The most important message from Sky News’ two-part documentary Bad Blood/New Blood, which aired on Tuesday and Wednesday, was provided by Home Affairs Minister Peter Dutton. He said the Liberal Party was in the best position it had been in for some years.

The Coalition’s defeat by Labor in March 2007 saw the incumbent prime minister John Howard lose his seat. He was replaced by Brendan Nelson as Liberal Party leader, who was replaced by Malcolm Turnbull, who was replaced by Tony Abbott. Abbott led the Coali­tion to a near victory in 2010 and a big win three years later.

There followed the instability of the Abbott-Turnbull governments. When Abbott lost the support of the partyroom and was replaced by Turnbull in September 2016, this was accepted as part of the political process. But when Turnbull lost the support of the partyroom in August last year, he accused those who moved against him of engaging in acts of terrorism. In fact, Turnbull was fortunate to retain his leadership position following the debacle of the 2016 election when the government lost 14 seats to Labor. When the Liberal Party primary vote dropped below 30 per cent in the Longman by-election in July last year, it seemed evident that Turnbull would struggle to lead the Coalition to this year’s election. And so it came to pass.

Dutton and Howarth came from electorates close to Longman and both could see that their political careers were threatened by political defeat. Moreover, they genuinely believed the election of a Bill Shorten-led Labor government would be bad for Australia.

In the week beginning Sunday, August 19, Dutton began talking to some of his colleagues about a leadership change sometime in the future. And Howarth told Turnbull supporter Craig Laundy (the member for Reid) the prime minister should step down. It was the latter conversation that was the immediate cause of the turmoil that followed.

Following his conversation with Laundy, Turnbull decided to move a spill of the leadership in the partyroom on Tuesday, Aug­ust 21. It seems that Turnbull’s deputy Julie Bishop was made aware of this decision. But, among his political colleagues, Turnbull took advice only from Laundy. Laundy told Bad Blood/New Blood about the honour of advising Turnbull when he (Laundy) had been a member of the Liberal Party for only 6½ years. Enough said.

Dutton decided that he would oppose the prime minister’s motion. Turnbull won the vote 48 to 35 — scoring just 58 per cent of support from his colleagues.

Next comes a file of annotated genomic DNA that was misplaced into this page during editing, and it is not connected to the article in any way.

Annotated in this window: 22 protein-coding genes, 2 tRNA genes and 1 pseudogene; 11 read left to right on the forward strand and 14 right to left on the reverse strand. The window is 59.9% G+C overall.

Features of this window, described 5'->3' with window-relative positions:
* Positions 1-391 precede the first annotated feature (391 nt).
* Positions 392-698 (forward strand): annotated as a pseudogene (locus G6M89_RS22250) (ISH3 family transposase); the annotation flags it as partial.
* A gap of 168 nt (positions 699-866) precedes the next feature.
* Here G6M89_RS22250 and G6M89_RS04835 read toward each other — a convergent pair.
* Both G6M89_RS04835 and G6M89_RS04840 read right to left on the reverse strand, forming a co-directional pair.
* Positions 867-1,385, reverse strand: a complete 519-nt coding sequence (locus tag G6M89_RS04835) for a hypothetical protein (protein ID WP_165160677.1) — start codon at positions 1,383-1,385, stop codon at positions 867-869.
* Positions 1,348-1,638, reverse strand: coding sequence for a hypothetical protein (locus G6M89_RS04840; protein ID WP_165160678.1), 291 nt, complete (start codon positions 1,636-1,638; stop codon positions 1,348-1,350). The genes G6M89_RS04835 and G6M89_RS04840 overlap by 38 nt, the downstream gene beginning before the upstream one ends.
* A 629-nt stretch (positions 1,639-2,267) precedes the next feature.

At this point it was all over. Ministers and backbenchers alike deserted the prime minister. Even after Turnbull abandoned the Liberal Party practice of a secret ballot for leadership contests, 43 Liberals (a majority of the partyroom) put their name to a petition calling for a leadership ballot. Turnbull stepped down and Scott Morrison defeated Dutton on Friday, August 24.

Senate leader and Finance Minister Mathias Cormann also made a significant contribution to Bad Blood/New Blood. He pointed out that loyalty does not require following your leader over a cliff. As early as September 2017, in an address to the Sydney Institute, Cormann set out what was to become the Coalition’s economic narrative for this year’s election. He did not deviate from that position.

Cormann framed the Shorten-led opposition as being intent on a socialist agenda of bigger spending financed by higher taxes and increased regulation. Cormann regarded it as more important that Labor be deprived of office than to stick by a leader who had made a series of unforced errors.

In the wake of Turnbull’s replacement by Morrison, many a journalist — particularly in the ABC and Nine newspapers camps — kept asking Liberal politicians why they had replaced the leader. The question need not have been raised. It was the same reason that applies to all leadership changes; namely, that the incumbent has lost the support of most of their colleagues in the partyroom. That’s all.

There was a widespread view among the Canberra press gallery that only a leader such as Turnbull or Bishop could lead the Coalition to victory and that neither Morrison nor Dutton could win in 2019. Then why did Turnbull lose so many seats in 2016?

On May 18 Morrison won back from Labor many of the seats Turnbull had lost three years earlier: Bass and Braddon in Tasmania, Lindsay in western Sydney, Herbert and Longman in Queensland.

In other words, last month Morrison gained some of the ground Turnbull lost in 2016. Labor’s principal gains were due to the creation of a new seat in each of Victoria and the ACT. Also, Labor won two seats in Victoria (Corangamite and Dunkley) that had become notionally Labor following an electoral redistribution.

On the ABC TV Insiders program last Sunday, Nine newspapers’ David Crowe and ABC Radio National’s Patricia Karvelas speculated that Bad Blood/New Blood might spark new tensions in the Liberal Party about how Morrison got the top job last year.

It won’t. The fact is that Morrison won an election that many thought was unwinnable. Moreover, under the Liberals’ new parliamentary party rules, an incumbent prime minister cannot be challenged during their term. And the likes of Dutton, Cormann and Josh Frydenberg got what they wanted — a Coalition government and a Labor opposition. All is quiet on the leadership front and the Liberal Party is in as good a position as it has been since around 2004.

Gerard Henderson is executive director of the Sydney Institute. His Media Watch Dog blog can be found at www.theaustralian.com.au